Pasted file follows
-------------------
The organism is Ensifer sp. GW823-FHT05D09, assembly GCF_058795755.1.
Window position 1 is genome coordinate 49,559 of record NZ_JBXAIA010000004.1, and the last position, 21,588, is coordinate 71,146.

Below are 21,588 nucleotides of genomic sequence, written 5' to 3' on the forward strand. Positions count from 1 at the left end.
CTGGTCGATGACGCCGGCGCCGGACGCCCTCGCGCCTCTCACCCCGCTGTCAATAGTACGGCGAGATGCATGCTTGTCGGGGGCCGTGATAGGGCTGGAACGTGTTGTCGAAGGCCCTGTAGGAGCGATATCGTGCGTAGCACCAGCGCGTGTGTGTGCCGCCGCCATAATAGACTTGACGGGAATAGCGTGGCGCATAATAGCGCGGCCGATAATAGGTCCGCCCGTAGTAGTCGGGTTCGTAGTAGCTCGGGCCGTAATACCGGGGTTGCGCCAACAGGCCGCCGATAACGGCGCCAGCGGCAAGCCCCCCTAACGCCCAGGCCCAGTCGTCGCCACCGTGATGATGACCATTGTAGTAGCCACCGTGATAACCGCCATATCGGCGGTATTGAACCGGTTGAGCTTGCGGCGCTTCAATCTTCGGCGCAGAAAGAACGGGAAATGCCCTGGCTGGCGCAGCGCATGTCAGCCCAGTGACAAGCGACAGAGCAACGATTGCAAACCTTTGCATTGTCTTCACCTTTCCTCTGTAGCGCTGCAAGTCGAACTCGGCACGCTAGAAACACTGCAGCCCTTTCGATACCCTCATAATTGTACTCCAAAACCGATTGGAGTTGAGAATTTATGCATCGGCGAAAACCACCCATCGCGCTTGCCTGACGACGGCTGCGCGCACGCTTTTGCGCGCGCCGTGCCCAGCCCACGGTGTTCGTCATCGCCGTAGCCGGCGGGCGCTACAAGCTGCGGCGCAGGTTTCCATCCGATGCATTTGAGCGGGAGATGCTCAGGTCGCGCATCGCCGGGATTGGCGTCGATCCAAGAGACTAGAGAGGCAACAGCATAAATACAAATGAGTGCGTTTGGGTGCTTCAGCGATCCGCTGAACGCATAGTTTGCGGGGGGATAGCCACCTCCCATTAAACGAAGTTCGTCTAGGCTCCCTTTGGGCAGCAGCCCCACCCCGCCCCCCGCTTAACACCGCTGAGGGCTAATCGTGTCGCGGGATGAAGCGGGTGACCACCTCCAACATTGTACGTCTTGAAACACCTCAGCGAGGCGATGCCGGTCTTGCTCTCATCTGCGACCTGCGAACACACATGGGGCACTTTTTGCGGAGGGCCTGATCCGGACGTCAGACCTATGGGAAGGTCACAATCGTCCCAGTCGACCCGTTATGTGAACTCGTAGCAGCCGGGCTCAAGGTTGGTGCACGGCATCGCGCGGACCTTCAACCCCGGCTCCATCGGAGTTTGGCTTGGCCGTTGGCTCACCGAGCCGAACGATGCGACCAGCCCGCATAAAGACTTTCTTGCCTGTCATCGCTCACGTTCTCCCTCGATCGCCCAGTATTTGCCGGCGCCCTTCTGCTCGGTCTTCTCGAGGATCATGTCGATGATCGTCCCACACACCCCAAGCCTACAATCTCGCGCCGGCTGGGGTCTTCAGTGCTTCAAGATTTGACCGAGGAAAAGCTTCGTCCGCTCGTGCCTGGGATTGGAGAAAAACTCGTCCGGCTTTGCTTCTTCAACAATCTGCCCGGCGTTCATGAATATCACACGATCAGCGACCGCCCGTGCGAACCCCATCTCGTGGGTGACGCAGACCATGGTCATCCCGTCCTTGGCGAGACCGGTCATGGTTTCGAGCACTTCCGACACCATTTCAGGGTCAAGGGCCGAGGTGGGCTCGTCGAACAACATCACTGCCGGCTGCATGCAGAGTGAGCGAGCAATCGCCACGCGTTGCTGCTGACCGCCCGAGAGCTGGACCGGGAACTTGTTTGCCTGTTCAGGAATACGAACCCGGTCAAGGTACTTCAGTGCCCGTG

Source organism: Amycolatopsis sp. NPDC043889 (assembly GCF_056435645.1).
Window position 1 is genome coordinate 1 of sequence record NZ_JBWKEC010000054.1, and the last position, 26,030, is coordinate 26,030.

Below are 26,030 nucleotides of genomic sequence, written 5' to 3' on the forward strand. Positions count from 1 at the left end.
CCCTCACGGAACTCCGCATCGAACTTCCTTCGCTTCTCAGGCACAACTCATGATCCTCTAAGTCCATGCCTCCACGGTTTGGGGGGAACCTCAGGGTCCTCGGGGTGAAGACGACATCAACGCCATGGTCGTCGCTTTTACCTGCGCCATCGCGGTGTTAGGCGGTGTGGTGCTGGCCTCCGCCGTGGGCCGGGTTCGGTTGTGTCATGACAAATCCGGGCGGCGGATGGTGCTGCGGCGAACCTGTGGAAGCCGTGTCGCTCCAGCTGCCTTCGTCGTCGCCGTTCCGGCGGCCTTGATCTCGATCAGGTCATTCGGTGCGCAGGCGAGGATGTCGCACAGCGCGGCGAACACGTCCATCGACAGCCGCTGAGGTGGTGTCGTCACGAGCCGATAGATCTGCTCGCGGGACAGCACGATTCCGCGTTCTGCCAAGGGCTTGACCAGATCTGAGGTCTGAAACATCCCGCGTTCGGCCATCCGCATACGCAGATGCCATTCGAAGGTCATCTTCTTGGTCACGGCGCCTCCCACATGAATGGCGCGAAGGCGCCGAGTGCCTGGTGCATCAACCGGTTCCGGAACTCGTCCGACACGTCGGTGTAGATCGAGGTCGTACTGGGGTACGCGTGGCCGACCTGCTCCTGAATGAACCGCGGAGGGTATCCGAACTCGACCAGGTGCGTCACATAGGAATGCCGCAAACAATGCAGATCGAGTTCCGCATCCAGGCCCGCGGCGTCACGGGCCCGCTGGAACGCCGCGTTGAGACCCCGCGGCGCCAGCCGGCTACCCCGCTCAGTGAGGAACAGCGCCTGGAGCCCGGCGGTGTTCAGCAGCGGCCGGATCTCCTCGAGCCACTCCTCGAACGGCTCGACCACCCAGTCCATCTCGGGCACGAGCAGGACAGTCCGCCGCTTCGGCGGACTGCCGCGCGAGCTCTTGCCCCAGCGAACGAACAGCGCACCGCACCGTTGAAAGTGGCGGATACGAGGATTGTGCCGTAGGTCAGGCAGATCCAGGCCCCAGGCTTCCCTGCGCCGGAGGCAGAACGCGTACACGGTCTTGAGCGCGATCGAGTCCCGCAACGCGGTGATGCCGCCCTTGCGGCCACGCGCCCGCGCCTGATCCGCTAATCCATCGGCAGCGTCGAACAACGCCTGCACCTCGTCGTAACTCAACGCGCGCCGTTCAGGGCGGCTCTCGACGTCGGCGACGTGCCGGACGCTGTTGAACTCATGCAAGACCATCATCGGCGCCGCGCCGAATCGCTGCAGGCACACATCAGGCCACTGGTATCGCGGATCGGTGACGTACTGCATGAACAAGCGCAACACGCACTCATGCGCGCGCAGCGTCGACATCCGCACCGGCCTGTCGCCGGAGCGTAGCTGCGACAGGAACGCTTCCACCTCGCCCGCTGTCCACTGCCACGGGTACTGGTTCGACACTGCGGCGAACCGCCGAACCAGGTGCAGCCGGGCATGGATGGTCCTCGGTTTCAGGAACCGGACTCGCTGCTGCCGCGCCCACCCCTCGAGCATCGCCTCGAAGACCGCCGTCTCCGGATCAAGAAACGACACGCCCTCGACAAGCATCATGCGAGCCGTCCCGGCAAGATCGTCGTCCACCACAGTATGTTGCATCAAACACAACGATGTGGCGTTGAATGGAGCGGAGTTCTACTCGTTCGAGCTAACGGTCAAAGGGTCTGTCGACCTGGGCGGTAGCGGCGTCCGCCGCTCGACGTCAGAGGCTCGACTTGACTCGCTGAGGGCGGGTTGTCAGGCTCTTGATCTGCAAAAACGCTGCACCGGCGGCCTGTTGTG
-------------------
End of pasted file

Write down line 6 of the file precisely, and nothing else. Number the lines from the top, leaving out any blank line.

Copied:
Window position 1 is genome coordinate 1 of sequence record NZ_JBWKEC010000054.1, and the last position, 26,030, is coordinate 26,030.